From time to time cinderblock walls of stores or homes, painted ungodly colors would zoom by and then I’d notice a plateau dug out of the hillside to hold up a small plot of growing rice. Impossibly deep ravines showed the tops of tall palms and stands of bamboo at the train passenger’s eye level. Unfinished projects with rebar pointing to the sky littered the outskirts of small towns and places that looked prosperous in better days. Monkey ladders crossed over the tracks above our heads to keep the monkeys from being destroyed by slaughtered by trains, and the spires of granite that pointed hundreds of meters above us on both sides of the track reminded me that the jungle is not just made of plants, that there is some solid substance to support all that incredible vegetation. Rays of sunshine would stream through palm fronds from time to time, lighting up the mist in striped patterns when the sun would make it that far through the jungle canopy. Along this journey I saw hundreds of places that I wanted to get off and wander into the bush to live a couple of days among the beautiful foliage. And all the time the click clack of a Disney train filled my ears. I wish my kids could have lived this small experience with me. Sometimes dads have to live a life of disappointment.

We rolled into Colombo very hungry and with aching backs. We were unsure of where to go as the station was not really a station at all, just a series of tracks, a small ticket office and a sensationally dull cafeteria displaying day-old inedible food. I found an ATM, got some much needed money and started to look around for a bus or van to take us south to Unawatuna. We got vague directions from a man with a wagging head in a travel office, so we took a couple of tuk-tuks to the bus station a half kilometer away. There, the girls purchased some drinks and some local breakfast bread snacks while I sought out a bus going to Galle. We found a small bus with a very powerful A/C system that had a very reasonable price, so we climbed aboard. Since we had six bags and the bus had no baggage compartment, we stacked them onto two seats towards the front of the bus. We were then asked to pay for the seats, which seemed a bit funny to me, but each seat turned out to cost only about three bucks each.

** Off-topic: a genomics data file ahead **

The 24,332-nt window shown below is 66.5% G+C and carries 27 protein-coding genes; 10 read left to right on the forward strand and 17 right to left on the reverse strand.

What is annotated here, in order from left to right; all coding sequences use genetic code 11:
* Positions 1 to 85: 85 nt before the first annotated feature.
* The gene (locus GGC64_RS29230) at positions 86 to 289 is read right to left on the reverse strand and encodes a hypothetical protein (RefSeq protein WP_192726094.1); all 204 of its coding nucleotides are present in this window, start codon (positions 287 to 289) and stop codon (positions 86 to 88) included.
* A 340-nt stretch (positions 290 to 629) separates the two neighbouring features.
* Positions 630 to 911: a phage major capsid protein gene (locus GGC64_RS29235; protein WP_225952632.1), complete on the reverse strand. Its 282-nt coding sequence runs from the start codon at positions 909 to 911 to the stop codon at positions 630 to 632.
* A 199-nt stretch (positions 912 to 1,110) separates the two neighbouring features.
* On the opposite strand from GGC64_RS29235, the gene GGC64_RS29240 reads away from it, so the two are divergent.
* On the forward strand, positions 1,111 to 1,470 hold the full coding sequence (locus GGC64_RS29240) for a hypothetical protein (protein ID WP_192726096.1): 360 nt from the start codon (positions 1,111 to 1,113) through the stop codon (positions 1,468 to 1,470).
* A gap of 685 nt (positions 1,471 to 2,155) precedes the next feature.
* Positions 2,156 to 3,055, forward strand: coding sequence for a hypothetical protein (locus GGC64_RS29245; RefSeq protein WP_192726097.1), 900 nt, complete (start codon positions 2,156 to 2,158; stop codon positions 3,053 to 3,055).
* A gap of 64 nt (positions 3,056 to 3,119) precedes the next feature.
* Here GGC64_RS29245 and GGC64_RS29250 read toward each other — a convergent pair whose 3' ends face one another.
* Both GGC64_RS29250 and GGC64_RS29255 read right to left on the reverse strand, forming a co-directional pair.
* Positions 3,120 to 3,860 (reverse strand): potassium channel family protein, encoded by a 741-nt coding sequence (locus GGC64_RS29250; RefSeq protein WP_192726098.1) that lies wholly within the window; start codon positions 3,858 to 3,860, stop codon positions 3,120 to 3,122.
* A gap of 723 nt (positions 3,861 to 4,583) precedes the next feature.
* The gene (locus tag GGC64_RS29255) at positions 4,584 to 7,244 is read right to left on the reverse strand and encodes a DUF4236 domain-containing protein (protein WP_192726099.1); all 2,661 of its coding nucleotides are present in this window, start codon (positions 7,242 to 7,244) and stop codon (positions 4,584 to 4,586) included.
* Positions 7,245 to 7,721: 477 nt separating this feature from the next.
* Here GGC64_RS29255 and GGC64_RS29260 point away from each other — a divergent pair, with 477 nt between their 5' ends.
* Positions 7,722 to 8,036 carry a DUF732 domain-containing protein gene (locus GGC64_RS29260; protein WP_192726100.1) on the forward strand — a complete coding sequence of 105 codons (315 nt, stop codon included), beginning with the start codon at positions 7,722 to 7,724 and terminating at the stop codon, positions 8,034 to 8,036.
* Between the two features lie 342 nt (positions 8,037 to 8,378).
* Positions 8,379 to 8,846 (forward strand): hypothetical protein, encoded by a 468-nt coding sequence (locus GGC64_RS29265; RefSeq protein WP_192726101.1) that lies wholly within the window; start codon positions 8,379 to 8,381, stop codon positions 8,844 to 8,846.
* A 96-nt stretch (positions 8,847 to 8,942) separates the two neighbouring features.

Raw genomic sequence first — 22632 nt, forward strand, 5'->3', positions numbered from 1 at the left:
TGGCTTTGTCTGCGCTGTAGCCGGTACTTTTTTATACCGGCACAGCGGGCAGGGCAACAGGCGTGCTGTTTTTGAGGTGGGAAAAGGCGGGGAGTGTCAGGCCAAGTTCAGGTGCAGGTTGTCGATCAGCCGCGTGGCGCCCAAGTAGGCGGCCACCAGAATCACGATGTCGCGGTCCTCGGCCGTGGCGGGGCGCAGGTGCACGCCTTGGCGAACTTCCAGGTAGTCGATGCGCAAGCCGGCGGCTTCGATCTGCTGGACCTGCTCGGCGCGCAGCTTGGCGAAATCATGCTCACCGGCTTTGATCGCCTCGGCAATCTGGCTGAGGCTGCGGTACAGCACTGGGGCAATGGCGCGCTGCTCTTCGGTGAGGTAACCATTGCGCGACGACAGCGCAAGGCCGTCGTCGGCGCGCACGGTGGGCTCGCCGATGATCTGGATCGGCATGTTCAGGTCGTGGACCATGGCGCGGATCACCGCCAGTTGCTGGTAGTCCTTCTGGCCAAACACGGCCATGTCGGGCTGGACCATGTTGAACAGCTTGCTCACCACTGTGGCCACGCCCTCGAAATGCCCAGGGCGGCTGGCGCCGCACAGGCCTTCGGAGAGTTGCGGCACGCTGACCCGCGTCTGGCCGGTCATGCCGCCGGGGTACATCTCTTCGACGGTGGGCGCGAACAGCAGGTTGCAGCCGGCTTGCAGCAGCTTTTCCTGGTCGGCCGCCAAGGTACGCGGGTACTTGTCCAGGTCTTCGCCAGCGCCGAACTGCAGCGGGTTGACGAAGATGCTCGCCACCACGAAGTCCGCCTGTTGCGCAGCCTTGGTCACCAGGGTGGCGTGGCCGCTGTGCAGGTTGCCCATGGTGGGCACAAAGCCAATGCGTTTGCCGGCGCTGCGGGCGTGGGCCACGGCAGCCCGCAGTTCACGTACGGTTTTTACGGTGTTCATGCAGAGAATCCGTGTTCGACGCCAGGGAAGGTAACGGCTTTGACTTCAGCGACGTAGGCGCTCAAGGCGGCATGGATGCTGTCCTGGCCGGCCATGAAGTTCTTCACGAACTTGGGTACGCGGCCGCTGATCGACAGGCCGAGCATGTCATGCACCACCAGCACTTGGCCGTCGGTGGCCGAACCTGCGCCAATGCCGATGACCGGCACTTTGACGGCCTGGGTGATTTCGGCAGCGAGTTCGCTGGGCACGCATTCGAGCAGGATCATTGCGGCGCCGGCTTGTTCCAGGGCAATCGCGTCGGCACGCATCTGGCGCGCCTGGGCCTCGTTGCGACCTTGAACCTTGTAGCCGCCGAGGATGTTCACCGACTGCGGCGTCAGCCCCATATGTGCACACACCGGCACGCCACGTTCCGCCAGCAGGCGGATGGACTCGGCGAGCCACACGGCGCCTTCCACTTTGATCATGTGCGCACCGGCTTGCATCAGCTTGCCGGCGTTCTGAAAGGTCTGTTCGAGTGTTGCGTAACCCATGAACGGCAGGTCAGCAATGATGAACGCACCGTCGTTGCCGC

Unfortunately, this bus took the local route and avoided the super fast highway to Galle. The reason was that along the way the driver could stuff the bus to bursting and overstress the A/C system and take an extra hour or so for the journey. But the scenery was good and we were able to see some of the beach communities we would later visit. When we got to Unawatuna two and a half hours later we were very hungry. We grabbed a jumbo tuk tuk to our hotel, the Sea View Bungalows. We piled our bags into the office and fell into the restaurant for a very late, well deserved lunch.

But lunch took over an hour to arrive, despite my many complaints to the waiter. It was the day of the full moon, one of the most celebrated events in Sri Lanka, and the restaurant was packed with locals from as far away as Colombo. They overflowed the restaurant and onto the tables that lined the beach across the road. We had our room reserved for only one night, and the hotel was fully booked for the rest of the week. Later that evening Estela and I would need to find another place to move into, which has become our normal routine.

When lunch came, it was extraordinary. I had ordered a vegetable curry, which wasn’t spicy in the least but filled with potatoes, carrots and small bits of green beans and onions in a yellow sauce that was better than anything I had eaten in Thailand. It was heaped over a pile of pulau rice, which is what Rice-a roni strived to emulate. I have to say it was a huge surprise to me, and surpassed my appreciation for any other ethnic food I had tasted so far on this trip. And that’s saying a lot. Estela and the kids ordered other plates, but for some reason I could not get Mason to try the Sri Lankan Curry, as much as he loves Thai curry. Because of the full moon, the government prohibited the sale of alcohol, which I thought was cruel and unusual. I just wanted a beer, but water turned out to be just fine. We were at the end of our road, at least for this week, and it felt good.